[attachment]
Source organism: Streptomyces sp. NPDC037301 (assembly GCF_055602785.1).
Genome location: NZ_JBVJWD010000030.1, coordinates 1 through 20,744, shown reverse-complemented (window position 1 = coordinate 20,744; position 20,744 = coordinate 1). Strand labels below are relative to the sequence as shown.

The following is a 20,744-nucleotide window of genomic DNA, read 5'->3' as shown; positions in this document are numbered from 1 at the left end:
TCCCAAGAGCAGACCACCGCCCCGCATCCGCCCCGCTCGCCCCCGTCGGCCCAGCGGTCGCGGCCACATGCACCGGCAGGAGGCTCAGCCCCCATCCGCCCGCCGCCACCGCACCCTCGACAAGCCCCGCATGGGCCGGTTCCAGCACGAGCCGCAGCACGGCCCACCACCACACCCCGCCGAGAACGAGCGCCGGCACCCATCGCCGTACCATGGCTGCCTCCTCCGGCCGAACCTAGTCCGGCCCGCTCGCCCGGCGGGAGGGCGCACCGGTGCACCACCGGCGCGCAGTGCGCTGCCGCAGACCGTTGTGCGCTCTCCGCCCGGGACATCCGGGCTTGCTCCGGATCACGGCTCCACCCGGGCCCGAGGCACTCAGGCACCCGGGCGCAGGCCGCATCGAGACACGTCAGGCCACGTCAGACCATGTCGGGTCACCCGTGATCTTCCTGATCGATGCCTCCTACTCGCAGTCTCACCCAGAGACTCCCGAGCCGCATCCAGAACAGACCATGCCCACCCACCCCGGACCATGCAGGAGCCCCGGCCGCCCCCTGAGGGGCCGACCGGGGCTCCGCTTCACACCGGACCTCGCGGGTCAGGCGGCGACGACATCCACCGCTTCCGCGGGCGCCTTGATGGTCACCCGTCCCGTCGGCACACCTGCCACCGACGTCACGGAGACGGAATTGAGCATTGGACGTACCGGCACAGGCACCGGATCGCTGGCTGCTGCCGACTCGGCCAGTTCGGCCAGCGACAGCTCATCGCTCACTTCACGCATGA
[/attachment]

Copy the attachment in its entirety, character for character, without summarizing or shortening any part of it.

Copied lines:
Source organism: Streptomyces sp. NPDC037301 (assembly GCF_055602785.1).
Genome location: NZ_JBVJWD010000030.1, coordinates 1 through 20,744, shown reverse-complemented (window position 1 = coordinate 20,744; position 20,744 = coordinate 1). Strand labels below are relative to the sequence as shown.

The following is a 20,744-nucleotide window of genomic DNA, read 5'->3' as shown; positions in this document are numbered from 1 at the left end:
TCCCAAGAGCAGACCACCGCCCCGCATCCGCCCCGCTCGCCCCCGTCGGCCCAGCGGTCGCGGCCACATGCACCGGCAGGAGGCTCAGCCCCCATCCGCCCGCCGCCACCGCACCCTCGACAAGCCCCGCATGGGCCGGTTCCAGCACGAGCCGCAGCACGGCCCACCACCACACCCCGCCGAGAACGAGCGCCGGCACCCATCGCCGTACCATGGCTGCCTCCTCCGGCCGAACCTAGTCCGGCCCGCTCGCCCGGCGGGAGGGCGCACCGGTGCACCACCGGCGCGCAGTGCGCTGCCGCAGACCGTTGTGCGCTCTCCGCCCGGGACATCCGGGCTTGCTCCGGATCACGGCTCCACCCGGGCCCGAGGCACTCAGGCACCCGGGCGCAGGCCGCATCGAGACACGTCAGGCCACGTCAGACCATGTCGGGTCACCCGTGATCTTCCTGATCGATGCCTCCTACTCGCAGTCTCACCCAGAGACTCCCGAGCCGCATCCAGAACAGACCATGCCCACCCACCCCGGACCATGCAGGAGCCCCGGCCGCCCCCTGAGGGGCCGACCGGGGCTCCGCTTCACACCGGACCTCGCGGGTCAGGCGGCGACGACATCCACCGCTTCCGCGGGCGCCTTGATGGTCACCCGTCCCGTCGGCACACCTGCCACCGACGTCACGGAGACGGAATTGAGCATTGGACGTACCGGCACAGGCACCGGATCGCTGGCTGCTGCCGACTCGGCCAGTTCGGCCAGCGACAGCTCATCGCTCACTTCACGCATGA